The Middle East has a distinctive diplomatic culture, shaped by history, geography and the social structures of Middle Eastern states. 'Diplomacy in the Middle East' seeks to survey the diplomatic relationships and the foundations of foreign policy-making among the principal players in the region - Egypt, Jordan, Syria, Saudi Arabia, Iraq, Iran, Turkey and Morocco. It also explores the Middle East policies of the four leading outside powers who have played such a crucial role in the region - the US, Britain, France and Russia. Searching for common themes and disparities in Middle East diplomacy, the contributors pose a number of questions: do states conduct their foreign policy consistently over time? Do perceptions of interest survive major regime changes? How far do domestic political criteria impact on diplomacy on the Middle East? Westerners tend to patronise Arabs for patterns of alliance-making and breaking, unity schemes that go awry, efforts to overthrow the neighbouring regime at one moment and meetings of brother Arabs the next. But is there an underlying logic to such actions missed by outside observers? This important work, edited and introduced by L. Carl Brown, who has also produced a wide-ranging bibliographic essay, will become a crucial addition to student reading lists and a valuable comparative survey for specialists of the Middle East, diplomatic history and international relations. The contributors to this volume are some of the most eminent specialists in their field. They include Remy Leveau, Wm. Roger Louis, William B. Quandt, Alvin Z. Rubinstein, Michael Doran, Bernard Reich, Laurie A. Brand, C. Ernest Dawn, Phebe Marr, I. William Zartman, Herman F. Eilts, Shaul Bakhash, George S. Harris and, of course, L. Carl Brown.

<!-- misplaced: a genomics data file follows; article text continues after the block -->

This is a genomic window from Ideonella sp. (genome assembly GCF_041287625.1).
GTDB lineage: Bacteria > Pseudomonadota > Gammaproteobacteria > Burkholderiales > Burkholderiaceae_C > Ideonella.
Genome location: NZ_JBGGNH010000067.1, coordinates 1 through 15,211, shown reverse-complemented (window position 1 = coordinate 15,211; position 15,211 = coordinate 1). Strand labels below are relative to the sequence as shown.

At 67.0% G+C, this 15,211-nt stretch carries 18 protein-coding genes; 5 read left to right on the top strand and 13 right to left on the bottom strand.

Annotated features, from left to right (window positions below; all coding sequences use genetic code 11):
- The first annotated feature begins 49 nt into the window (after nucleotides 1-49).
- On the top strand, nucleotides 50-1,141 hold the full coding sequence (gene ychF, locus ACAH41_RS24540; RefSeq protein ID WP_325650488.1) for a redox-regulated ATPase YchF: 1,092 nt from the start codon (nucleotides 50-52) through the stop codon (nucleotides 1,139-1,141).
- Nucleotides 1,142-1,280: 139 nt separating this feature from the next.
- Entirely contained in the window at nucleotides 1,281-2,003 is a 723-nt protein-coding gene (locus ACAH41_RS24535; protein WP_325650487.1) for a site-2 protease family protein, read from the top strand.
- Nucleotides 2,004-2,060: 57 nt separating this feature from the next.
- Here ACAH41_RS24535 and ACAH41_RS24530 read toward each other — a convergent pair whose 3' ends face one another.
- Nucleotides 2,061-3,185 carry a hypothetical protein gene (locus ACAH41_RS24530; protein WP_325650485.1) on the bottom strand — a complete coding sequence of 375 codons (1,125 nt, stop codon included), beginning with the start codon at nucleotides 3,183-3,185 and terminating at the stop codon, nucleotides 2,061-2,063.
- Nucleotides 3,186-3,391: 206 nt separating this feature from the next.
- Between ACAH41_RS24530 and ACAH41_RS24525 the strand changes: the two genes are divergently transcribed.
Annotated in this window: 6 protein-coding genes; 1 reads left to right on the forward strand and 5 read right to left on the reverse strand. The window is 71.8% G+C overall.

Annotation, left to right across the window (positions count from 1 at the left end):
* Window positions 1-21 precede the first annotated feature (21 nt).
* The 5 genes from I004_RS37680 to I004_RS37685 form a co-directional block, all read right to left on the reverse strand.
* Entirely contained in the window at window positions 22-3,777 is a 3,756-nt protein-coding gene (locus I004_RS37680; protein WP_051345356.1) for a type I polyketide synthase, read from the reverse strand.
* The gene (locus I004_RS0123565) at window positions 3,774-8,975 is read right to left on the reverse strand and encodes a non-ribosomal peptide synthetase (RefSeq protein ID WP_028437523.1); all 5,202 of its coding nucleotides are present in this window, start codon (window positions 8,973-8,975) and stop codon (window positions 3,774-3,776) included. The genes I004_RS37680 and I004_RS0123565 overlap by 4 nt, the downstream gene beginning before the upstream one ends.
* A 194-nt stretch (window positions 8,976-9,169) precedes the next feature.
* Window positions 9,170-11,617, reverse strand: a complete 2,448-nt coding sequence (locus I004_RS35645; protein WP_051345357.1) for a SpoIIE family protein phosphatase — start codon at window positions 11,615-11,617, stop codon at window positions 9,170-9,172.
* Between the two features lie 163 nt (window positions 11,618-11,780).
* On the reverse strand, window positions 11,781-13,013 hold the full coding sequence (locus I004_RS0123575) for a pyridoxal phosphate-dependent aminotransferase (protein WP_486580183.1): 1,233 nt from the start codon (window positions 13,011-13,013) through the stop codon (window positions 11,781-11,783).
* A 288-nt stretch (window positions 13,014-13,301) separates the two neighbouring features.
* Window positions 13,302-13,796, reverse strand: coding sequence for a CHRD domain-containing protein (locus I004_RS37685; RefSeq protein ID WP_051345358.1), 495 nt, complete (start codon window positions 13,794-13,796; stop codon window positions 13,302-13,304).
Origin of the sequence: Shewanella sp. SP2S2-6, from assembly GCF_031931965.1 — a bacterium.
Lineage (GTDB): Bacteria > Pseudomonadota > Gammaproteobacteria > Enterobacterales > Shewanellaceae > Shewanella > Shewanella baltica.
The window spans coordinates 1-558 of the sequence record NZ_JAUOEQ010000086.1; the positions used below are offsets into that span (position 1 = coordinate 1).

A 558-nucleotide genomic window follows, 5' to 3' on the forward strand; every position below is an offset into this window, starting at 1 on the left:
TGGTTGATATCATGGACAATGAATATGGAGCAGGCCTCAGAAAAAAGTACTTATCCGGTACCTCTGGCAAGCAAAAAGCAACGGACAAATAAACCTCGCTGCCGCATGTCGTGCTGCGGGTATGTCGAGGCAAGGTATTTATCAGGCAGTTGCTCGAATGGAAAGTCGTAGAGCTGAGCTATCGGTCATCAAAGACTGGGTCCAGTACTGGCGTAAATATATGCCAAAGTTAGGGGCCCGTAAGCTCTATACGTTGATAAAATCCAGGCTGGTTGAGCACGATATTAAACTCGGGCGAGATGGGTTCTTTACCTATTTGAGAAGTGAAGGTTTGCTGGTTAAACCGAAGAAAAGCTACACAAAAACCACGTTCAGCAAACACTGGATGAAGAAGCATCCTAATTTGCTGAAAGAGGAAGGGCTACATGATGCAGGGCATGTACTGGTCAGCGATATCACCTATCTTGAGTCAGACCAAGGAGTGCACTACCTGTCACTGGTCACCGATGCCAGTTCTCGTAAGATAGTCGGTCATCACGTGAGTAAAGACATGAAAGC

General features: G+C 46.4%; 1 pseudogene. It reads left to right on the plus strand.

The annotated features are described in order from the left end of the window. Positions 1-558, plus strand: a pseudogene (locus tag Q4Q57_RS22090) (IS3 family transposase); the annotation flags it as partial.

Diplomacy in the Middle East
The International Relations of Regional and Outside Powers